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  2. Had a report today from my friend on how Angus is doing after nearly three weeks with his new buddies. My friend always refers to him as 'dear Angus'. She says she so happy to have him with her. She says Angus and the hound dog pup are best friends and play and wrestle and do everything together. As a result Angus is putting on muscle - and she says - seems to be getting a deeper voice! That's my boy. You can imagine how good that makes me feel! I am letting more time go by till I visit. Want to make sure that he is truly her dog and completely at home with the doggy/mule crowd which certainly seems to be happening.
  3. Yesterday
  4. how-to

    Just like Idaho says re Sammi and Bonnie, Ruffy wages a war with me when it comes to stripping. I decided not to defeat him in battle and sue for peace instead, by resorting to clippers. I realize this is a sacrilege to many on this site, but I have to live with Ruffy and they don't! Controversial as this video may be, it was a godsend for me and I am greatly appreciative that Brad took the time to pass it along to the "grooming challenged" among us, although I must add that the skill and speed of that groomer's flashing steel "scissorhands" was definitely intimidating and made me wince. I've always been of 2 minds re the cairn's appearance - liking the natural look and thick texture of the untrimmed coat on the one hand, but also admiring a properly stripped coat, conforming to the shape and contours of the body, as the video points out. P.S. If Alfie is worthy of being called a cairn terrier, after a few days at the dog run, you'd never know he was groomed at all!
  5. how-to

    I have to agree with you Hillcreek, the rounded facial hairs look more like Westie cut. I also prefer a scruffy face.
  6. how-to

    Don't mean the angry face sorry. Just wanted to say that cairn's face seems trimmed to be rounded and 'pretty' ! Somehow I don't associate that bare face round the eyes with a cairn Where is the foxy look? On topic and with arthritis like others I was always too scared to use scissors. With Angus just pulled or left shaggy!
  7. how-to

    Brad, that first set looks like what the groomer in the video was using, dull tips and all--I might have to order a set. BTW, both Sammi and Bonnie being conscientious objectors to any form cooperation when being groomed/restrained, especially in regard to any commands/demands that would keep them from sitting when they were asked to stand and standing when told to sit are evil eyed and in a nasty snit over the video. Yes, they heard the electric clippers and the "snip, snip, snip, snip" of the groomer, they know what it is and what it might portend for their general comfort in this home. They believe in shags, shaggy, un-groomed, naturally odorized , and unhandled self grooming and do not expect to be touched except when contact is initiated by themselves. They would, no doubt, think the Cairn in the video was a weenie and very UNCAIRNLIKE in its willing cooperation with the evil mistress of the torture chamber depicted. I will have to watch the video when they are outside, attempting (unsuccessfully), for the 1001st time, squirrel assassination.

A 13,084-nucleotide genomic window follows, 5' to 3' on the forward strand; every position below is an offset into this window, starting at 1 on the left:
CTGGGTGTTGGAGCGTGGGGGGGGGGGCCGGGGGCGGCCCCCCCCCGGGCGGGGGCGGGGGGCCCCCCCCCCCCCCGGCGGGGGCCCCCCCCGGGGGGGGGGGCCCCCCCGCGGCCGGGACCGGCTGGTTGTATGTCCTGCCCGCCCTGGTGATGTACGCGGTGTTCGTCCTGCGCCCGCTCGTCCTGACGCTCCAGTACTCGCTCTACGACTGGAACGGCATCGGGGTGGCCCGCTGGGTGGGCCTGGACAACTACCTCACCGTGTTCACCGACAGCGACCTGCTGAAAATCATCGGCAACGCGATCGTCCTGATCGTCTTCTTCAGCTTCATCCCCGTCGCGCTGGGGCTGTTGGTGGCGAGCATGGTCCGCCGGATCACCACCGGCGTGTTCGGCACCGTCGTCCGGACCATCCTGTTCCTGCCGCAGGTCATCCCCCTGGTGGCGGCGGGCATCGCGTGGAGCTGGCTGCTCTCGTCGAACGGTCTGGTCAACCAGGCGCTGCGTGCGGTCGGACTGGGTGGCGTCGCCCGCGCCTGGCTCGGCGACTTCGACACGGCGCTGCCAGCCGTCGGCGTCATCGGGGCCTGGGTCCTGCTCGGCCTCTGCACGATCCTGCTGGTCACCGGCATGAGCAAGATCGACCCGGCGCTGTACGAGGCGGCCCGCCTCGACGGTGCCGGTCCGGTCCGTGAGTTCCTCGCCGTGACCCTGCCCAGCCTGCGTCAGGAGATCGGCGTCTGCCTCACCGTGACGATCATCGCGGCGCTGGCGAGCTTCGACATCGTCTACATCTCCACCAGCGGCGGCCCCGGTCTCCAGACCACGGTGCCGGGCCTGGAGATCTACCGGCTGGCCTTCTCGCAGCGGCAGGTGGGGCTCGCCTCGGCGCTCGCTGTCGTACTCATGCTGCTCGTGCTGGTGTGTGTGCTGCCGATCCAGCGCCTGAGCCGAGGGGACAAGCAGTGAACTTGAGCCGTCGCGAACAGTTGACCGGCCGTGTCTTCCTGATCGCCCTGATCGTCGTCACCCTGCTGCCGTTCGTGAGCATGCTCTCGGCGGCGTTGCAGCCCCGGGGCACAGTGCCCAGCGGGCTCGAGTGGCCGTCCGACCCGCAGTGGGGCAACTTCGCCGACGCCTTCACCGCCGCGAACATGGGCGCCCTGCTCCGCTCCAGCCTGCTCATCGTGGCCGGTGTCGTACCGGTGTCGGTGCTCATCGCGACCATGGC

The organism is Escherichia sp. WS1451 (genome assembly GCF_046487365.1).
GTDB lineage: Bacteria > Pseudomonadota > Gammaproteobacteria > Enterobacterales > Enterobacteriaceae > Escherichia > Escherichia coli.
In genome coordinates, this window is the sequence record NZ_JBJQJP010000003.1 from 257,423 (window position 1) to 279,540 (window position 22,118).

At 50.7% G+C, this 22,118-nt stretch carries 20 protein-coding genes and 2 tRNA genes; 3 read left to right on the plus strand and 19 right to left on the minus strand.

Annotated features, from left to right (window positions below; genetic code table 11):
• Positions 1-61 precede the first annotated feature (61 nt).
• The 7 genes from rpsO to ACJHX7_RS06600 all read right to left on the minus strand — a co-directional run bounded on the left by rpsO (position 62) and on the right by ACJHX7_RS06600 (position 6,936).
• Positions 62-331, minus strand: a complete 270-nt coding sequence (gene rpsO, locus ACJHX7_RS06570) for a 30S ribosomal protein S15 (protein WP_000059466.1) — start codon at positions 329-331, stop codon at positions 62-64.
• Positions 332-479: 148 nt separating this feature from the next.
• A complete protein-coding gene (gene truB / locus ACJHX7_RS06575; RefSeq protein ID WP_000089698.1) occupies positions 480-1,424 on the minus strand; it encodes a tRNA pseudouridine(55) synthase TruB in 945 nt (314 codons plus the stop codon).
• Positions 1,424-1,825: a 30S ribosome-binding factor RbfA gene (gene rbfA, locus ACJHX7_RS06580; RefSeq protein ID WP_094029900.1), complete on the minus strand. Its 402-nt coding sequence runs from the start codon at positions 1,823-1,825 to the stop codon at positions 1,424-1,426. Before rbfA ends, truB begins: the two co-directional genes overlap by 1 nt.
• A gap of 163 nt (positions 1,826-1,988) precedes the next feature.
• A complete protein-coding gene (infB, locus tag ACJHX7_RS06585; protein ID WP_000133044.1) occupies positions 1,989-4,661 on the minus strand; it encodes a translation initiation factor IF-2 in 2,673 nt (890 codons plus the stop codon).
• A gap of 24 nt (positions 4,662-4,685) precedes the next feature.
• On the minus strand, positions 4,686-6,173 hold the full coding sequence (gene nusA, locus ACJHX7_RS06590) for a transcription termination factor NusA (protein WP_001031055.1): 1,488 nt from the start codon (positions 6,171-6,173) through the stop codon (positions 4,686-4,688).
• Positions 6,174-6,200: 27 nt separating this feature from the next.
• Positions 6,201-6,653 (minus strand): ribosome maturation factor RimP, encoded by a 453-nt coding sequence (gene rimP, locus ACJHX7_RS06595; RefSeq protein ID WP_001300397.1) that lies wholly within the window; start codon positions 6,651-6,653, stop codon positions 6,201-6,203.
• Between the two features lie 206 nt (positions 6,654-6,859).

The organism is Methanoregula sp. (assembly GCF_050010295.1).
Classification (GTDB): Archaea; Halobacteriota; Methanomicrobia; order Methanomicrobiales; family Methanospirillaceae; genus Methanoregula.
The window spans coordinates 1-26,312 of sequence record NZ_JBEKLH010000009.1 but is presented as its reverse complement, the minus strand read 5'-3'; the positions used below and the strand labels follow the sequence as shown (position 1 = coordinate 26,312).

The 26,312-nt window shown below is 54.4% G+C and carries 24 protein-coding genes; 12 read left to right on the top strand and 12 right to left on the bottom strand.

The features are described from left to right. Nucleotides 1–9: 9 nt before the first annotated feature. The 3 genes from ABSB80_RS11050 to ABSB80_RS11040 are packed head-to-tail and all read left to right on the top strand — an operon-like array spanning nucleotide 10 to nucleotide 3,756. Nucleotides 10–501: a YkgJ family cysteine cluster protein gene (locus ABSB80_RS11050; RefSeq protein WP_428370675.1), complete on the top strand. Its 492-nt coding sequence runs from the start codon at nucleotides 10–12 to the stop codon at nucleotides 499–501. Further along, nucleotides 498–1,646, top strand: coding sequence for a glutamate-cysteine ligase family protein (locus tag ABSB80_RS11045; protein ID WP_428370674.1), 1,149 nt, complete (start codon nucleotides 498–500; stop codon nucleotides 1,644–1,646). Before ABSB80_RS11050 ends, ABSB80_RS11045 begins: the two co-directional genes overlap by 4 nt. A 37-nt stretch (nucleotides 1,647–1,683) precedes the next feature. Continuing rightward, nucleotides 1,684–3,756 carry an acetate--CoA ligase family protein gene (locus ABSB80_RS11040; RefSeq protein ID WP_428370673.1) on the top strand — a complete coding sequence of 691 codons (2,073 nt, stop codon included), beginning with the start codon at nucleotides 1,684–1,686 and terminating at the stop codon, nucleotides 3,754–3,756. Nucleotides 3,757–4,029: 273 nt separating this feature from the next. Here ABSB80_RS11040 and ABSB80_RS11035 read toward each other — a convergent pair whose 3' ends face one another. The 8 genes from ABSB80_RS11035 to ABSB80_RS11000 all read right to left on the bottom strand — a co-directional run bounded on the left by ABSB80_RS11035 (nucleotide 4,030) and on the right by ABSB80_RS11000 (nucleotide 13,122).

8. how-to

    I'd have to look much closer but they seemed to be straight shears, perhaps something like these: I've never tried using the tip tip she describes — I do always worry about a mishap so I have from time to time used some sort of round-tip baby scissors I picked up at the drugstore. Mostly though I find the ear felt pretty fast and easy to pull by hand (I too have arthritis) although shears are certainly faster. A longer more versatile version of my drugstore baby scissors might be something like these: (Images are Amazon links.)
  9. how-to

    The groomer is an absolute wizard with those thinning scissors!
  10. Sounds like a Cairn to me. LOl I've been told off a time or 2 ( or a million) by Kelly.
  11. how-to

    Those were very informative. Looks easy enough. Funny thing is, believe Kelly would rather I strip her. She fights when I get out the clippers to do her bottom and paws. She stands still through most of the stripping.
  12. how-to

    That was helpful! Not sure our groomer will take the time but what this does permit is for us to let the groomer get the dog to a near finished state and then finish the dog ourselves. Not sure my old arthritic hands will allow the continued shaping but I can try. What were those close trim scissors? The ones she did the ears with, using on the tip of the scissors--give me a name--ear trimming is always dicey with the trim scissors I use--either my fingers or the dog's ears are at constant risk.
  13. Kelly loves to dig, but hasn't bothered trying to get out. The kids left the gate partially opened one day and she stood looking at it, and barked until we came and closed it. Prissy hates digging but is our escape artist she finds a way to get out without digging. Our soil is hard clay and she managed to get out several times without digging. It has been a year since she has gotten out though.
  14. Last week